• Choudury, Bikram (1978). Bikram's Beginning Yoga Class. Jeremy P. Tarcher Inc. ISBN 0-874-77081-5.
  • Choudhury, B., & Reynolds, B. J. (2000). Bikram's Beginning Yoga Class (2nd ed.) (J. Goldstein, Ed.). New York, NY: Jeremy P. Tarcher Inc./Putnam.
  • Choudury, Bikram (2007). Bikram Yoga: The Guru Behind Hot Yoga Shows the Way to Radiant Health and Personal Fulfillment. HarperCollins Publishers. ISBN 0-06-056808-9.


  1. ^ "Superior Court of the State of California". Retrieved 2016-02-01.
  2. ^ a b Godwin, Richard (18 February 2017). "'He said he could do what he wanted': the scandal that rocked Bikram yoga". The Guardian. Retrieved 28 May 2017.
  3. ^ a b Erika Schickel (September 25, 2003). "Body Work". LA Weekly.
  4. ^ Henderson, Julia L. "Bikram." 30for30, season 3, episodes 4&5, ESPN, 2018,
  5. ^ Jordan Susman, Your Karma Ran Over My Dogma: Bikram Yoga and the (Im)Possibilities of Copyrighting Yoga, 25 Loy. L.A. Ent. L. Rev. 245 (2004)
  6. ^ Joshua Kurlantzick (March–April 2005). "The Money Pose". Mother Jones.
  7. ^ Rebecca Moss (July 19, 2012). "Bikram Choudhury Battles for Control of the Hot Yoga Tradition he Invented". LA Weekly. Archived from the original on 2012-07-23.
  8. ^ Maria Howard (October 21, 2012). "USA Yoga Federation founder wants yoga to become an Olympic sport". Richmond Times-Dispatch.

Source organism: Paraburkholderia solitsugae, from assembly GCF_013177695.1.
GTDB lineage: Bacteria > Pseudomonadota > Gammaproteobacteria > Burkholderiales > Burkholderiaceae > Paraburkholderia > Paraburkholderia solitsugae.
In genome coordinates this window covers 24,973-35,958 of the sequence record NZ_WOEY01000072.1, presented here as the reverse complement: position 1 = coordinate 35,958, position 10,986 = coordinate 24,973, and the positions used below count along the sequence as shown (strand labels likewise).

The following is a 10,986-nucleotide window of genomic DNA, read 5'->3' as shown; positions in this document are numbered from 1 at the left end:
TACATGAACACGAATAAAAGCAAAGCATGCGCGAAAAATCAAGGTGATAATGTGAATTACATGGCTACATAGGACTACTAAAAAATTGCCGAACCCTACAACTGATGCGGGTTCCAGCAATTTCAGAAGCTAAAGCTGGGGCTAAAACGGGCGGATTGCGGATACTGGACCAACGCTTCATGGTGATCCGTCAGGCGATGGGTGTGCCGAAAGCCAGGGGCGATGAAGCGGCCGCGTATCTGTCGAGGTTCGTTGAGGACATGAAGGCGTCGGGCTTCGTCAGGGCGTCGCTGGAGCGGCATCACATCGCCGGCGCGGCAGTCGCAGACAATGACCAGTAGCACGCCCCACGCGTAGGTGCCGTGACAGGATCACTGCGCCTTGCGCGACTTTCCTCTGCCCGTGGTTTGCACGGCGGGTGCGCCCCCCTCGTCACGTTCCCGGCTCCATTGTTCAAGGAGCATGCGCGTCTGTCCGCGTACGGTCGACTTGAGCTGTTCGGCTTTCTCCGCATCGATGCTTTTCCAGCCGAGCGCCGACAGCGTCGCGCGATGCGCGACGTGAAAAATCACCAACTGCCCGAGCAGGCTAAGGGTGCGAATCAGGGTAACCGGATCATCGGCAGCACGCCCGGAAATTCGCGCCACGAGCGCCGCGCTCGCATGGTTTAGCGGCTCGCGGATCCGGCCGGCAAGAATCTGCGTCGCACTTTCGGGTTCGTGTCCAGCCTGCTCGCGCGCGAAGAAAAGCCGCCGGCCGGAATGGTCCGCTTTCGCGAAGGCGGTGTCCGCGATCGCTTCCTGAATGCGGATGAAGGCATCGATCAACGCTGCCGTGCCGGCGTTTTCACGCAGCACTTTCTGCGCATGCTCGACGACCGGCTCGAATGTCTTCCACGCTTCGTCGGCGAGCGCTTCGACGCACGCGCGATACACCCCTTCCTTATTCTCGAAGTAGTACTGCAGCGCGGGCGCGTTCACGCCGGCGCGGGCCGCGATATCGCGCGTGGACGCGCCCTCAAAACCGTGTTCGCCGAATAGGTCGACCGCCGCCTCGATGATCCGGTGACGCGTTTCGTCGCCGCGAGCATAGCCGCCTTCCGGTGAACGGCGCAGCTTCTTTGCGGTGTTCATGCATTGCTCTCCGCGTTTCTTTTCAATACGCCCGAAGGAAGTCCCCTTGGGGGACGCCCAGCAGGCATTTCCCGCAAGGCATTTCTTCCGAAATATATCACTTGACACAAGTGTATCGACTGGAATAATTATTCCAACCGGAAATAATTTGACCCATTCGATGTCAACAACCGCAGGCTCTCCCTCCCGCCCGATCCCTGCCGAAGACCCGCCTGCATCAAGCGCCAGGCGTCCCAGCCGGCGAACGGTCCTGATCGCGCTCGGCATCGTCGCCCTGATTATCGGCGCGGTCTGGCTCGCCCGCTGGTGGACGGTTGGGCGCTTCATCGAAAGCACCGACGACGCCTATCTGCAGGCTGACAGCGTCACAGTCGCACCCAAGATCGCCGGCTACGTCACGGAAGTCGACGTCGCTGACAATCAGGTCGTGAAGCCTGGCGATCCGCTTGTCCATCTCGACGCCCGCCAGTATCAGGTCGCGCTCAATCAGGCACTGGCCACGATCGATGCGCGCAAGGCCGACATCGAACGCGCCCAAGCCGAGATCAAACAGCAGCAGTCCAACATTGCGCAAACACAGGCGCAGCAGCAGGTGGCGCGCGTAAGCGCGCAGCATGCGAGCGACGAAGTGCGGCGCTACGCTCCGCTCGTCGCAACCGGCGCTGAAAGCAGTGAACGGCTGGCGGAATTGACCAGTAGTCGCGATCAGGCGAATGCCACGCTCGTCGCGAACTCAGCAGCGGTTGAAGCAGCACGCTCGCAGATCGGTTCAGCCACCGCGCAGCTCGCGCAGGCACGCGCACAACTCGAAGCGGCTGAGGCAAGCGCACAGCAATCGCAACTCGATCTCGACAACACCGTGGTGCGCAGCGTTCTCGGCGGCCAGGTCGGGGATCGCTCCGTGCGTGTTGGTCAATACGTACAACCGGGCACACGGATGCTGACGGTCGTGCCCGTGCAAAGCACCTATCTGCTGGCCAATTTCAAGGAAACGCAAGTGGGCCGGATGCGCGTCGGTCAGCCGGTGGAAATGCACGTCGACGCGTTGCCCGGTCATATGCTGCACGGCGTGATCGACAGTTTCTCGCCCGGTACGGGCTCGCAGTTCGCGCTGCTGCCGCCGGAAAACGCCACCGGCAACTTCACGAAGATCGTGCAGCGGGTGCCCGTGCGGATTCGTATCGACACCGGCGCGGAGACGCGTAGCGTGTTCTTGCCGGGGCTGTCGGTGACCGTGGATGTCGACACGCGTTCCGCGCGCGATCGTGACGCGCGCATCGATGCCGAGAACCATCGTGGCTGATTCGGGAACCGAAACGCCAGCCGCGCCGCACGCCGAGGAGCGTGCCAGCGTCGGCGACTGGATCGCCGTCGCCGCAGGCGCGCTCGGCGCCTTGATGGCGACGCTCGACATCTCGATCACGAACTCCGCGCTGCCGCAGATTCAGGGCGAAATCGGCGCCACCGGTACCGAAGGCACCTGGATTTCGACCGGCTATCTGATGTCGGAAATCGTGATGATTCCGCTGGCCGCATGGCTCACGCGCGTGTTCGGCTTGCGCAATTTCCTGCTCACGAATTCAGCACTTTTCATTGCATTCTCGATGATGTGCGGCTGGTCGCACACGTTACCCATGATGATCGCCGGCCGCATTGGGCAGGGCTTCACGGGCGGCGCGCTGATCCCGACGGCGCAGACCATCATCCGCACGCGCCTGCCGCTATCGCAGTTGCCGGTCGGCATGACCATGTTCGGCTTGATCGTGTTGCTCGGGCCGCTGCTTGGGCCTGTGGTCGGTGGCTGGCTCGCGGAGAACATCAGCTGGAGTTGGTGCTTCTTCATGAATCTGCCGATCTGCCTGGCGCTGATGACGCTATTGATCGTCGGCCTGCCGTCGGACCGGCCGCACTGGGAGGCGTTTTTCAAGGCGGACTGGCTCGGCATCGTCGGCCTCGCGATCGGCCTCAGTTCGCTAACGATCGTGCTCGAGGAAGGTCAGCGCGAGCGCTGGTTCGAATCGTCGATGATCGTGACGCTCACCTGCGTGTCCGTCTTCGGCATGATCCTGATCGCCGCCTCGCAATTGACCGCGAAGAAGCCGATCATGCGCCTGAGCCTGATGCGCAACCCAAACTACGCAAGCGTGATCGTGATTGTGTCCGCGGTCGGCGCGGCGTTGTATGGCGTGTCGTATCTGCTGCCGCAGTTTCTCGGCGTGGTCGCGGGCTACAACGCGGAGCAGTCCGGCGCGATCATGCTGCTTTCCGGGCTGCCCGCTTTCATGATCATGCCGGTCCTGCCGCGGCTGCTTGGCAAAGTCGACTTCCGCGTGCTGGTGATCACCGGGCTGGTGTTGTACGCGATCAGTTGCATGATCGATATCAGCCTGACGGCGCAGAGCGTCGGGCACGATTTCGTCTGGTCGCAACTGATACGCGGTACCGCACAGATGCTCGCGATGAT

9. ^ "Bikram yoga guru's wife to get homes and cars in divorce". Mail Online. May 31, 2016.
  10. ^
  11. ^ Yoga Journal "Rape Accusations Against Bikram Choudury" Archived 2013-06-08 at the Wayback Machine
  12. ^ The Raw Story "Millionaire Yoga Guru Bikram Choudhury Accused of Rape and Human Trafficking"
  13. ^ Yoga Dork "Former Bikram Legal Advisor Files Extremely Disturbing Lawsuit over Sexual Harassment, Discrimination, Assault"
  14. ^ L.A. Times "Yoga guru Bikram Choudhury must pay $900,000 to former employee, jury decides"
  15. ^ "Yoga guru Bikram Choudhury must pay $6.4 million in punitive damages, jury decides". Retrieved 2016-01-26.
  16. ^
  17. ^
  18. ^
  19. ^
  20. ^ Hatch. "Bikram Yoga Creator Loses It When Asked About Sexual Assault Allegations". Retrieved 24 October 2018.
  21. ^ Harris, Chris. "Arrest Warrant Issued after Hot Yoga Founder Allegedly Fled U.S. Without Paying $7M Lawsuit". People Magazine. Retrieved 26 May 2017.
  22. ^ Reynolds, Meagan. "Warrant Issued for Bikram Yoga Founder Who Has Left the Country Without Paying $7 Million Suit". Retrieved 26 May 2017.
  23. ^ Bodner, Brett. "Arrest warrant issued for yoga mogul Bikram Choudhury in California". New York Daily News. Retrieved 26 May 2017.